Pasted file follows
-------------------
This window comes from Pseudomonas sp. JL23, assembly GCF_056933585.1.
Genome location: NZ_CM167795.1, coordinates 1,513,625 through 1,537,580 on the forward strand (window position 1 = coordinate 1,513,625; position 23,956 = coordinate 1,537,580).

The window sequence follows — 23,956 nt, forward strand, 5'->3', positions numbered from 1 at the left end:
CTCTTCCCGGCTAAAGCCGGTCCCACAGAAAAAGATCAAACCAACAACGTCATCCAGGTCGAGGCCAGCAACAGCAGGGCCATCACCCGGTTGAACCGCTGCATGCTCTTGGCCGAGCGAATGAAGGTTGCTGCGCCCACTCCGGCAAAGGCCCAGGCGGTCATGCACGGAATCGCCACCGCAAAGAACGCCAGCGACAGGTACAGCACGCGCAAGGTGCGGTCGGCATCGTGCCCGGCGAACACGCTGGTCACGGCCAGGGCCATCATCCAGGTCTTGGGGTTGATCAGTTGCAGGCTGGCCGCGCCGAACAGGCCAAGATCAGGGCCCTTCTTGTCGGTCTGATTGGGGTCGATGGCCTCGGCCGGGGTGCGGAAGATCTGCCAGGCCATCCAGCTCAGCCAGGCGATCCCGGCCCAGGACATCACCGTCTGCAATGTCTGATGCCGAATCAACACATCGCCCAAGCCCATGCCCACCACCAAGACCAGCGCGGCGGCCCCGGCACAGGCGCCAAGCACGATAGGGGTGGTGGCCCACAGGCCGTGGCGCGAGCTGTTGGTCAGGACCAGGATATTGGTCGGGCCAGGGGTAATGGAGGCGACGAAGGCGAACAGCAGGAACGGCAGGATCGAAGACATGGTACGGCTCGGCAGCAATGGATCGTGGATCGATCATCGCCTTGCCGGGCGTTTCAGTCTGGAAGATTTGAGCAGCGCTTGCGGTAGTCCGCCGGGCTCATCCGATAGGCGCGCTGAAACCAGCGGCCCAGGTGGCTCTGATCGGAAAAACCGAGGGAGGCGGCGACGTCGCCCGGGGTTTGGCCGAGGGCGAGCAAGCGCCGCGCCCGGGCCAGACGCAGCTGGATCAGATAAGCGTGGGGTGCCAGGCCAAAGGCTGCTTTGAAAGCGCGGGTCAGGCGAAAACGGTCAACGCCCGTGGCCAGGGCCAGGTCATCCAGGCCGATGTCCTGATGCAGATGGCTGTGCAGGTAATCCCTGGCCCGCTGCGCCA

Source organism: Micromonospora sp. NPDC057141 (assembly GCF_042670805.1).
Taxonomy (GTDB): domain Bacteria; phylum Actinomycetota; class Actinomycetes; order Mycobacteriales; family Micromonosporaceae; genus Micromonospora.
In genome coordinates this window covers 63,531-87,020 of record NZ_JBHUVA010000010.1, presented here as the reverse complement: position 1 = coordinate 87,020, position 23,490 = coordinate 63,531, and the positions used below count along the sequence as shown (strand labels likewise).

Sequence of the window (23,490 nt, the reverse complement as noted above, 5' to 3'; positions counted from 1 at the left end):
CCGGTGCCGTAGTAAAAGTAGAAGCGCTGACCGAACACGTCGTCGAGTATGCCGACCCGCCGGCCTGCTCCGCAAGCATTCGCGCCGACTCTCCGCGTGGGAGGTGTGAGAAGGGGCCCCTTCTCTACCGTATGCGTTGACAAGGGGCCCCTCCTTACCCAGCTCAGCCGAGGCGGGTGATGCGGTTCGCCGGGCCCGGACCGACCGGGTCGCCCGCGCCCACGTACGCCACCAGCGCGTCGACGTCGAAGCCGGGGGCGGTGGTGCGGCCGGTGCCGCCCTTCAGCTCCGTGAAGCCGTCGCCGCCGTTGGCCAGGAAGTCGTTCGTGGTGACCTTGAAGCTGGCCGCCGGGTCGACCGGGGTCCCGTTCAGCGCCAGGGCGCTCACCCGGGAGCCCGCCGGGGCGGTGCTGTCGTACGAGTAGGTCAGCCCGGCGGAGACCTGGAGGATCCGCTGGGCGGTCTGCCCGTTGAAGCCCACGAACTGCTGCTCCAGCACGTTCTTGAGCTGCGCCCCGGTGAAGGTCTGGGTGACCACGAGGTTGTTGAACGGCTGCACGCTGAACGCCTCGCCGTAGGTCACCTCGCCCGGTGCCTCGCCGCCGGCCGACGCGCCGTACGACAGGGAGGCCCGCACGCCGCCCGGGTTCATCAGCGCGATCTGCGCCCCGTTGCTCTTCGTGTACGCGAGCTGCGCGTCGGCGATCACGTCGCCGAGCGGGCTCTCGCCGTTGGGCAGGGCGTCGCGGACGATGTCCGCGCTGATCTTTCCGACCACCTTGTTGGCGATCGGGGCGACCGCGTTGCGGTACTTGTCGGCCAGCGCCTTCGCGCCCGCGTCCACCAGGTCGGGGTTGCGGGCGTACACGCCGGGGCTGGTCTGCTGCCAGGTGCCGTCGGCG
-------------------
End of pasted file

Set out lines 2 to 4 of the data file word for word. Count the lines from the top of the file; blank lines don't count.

Genome location: NZ_CM167795.1, coordinates 1,513,625 through 1,537,580 on the forward strand (window position 1 = coordinate 1,513,625; position 23,956 = coordinate 1,537,580).

The window sequence follows — 23,956 nt, forward strand, 5'->3', positions numbered from 1 at the left end:
CTCTTCCCGGCTAAAGCCGGTCCCACAGAAAAAGATCAAACCAACAACGTCATCCAGGTCGAGGCCAGCAACAGCAGGGCCATCACCCGGTTGAACCGCTGCATGCTCTTGGCCGAGCGAATGAAGGTTGCTGCGCCCACTCCGGCAAAGGCCCAGGCGGTCATGCACGGAATCGCCACCGCAAAGAACGCCAGCGACAGGTACAGCACGCGCAAGGTGCGGTCGGCATCGTGCCCGGCGAACACGCTGGTCACGGCCAGGGCCATCATCCAGGTCTTGGGGTTGATCAGTTGCAGGCTGGCCGCGCCGAACAGGCCAAGATCAGGGCCCTTCTTGTCGGTCTGATTGGGGTCGATGGCCTCGGCCGGGGTGCGGAAGATCTGCCAGGCCATCCAGCTCAGCCAGGCGATCCCGGCCCAGGACATCACCGTCTGCAATGTCTGATGCCGAATCAACACATCGCCCAAGCCCATGCCCACCACCAAGACCAGCGCGGCGGCCCCGGCACAGGCGCCAAGCACGATAGGGGTGGTGGCCCACAGGCCGTGGCGCGAGCTGTTGGTCAGGACCAGGATATTGGTCGGGCCAGGGGTAATGGAGGCGACGAAGGCGAACAGCAGGAACGGCAGGATCGAAGACATGGTACGGCTCGGCAGCAATGGATCGTGGATCGATCATCGCCTTGCCGGGCGTTTCAGTCTGGAAGATTTGAGCAGCGCTTGCGGTAGTCCGCCGGGCTCATCCGATAGGCGCGCTGAAACCAGCGGCCCAGGTGGCTCTGATCGGAAAAACCGAGGGAGGCGGCGACGTCGCCCGGGGTTTGGCCGAGGGCGAGCAAGCGCCGCGCCCGGGCCAGACGCAGCTGGATCAGATAAGCGTGGGGTGCCAGGCCAAAGGCTGCTTTGAAAGCGCGGGTCAGGCGAAAACGGTCAACGCCCGTGGCCAGGGCCAGGTCATCCAGGCCGATGTCCTGATGCAGATGGCTGTGCAGGTAATCCCTGGCCCGCTGCGCCA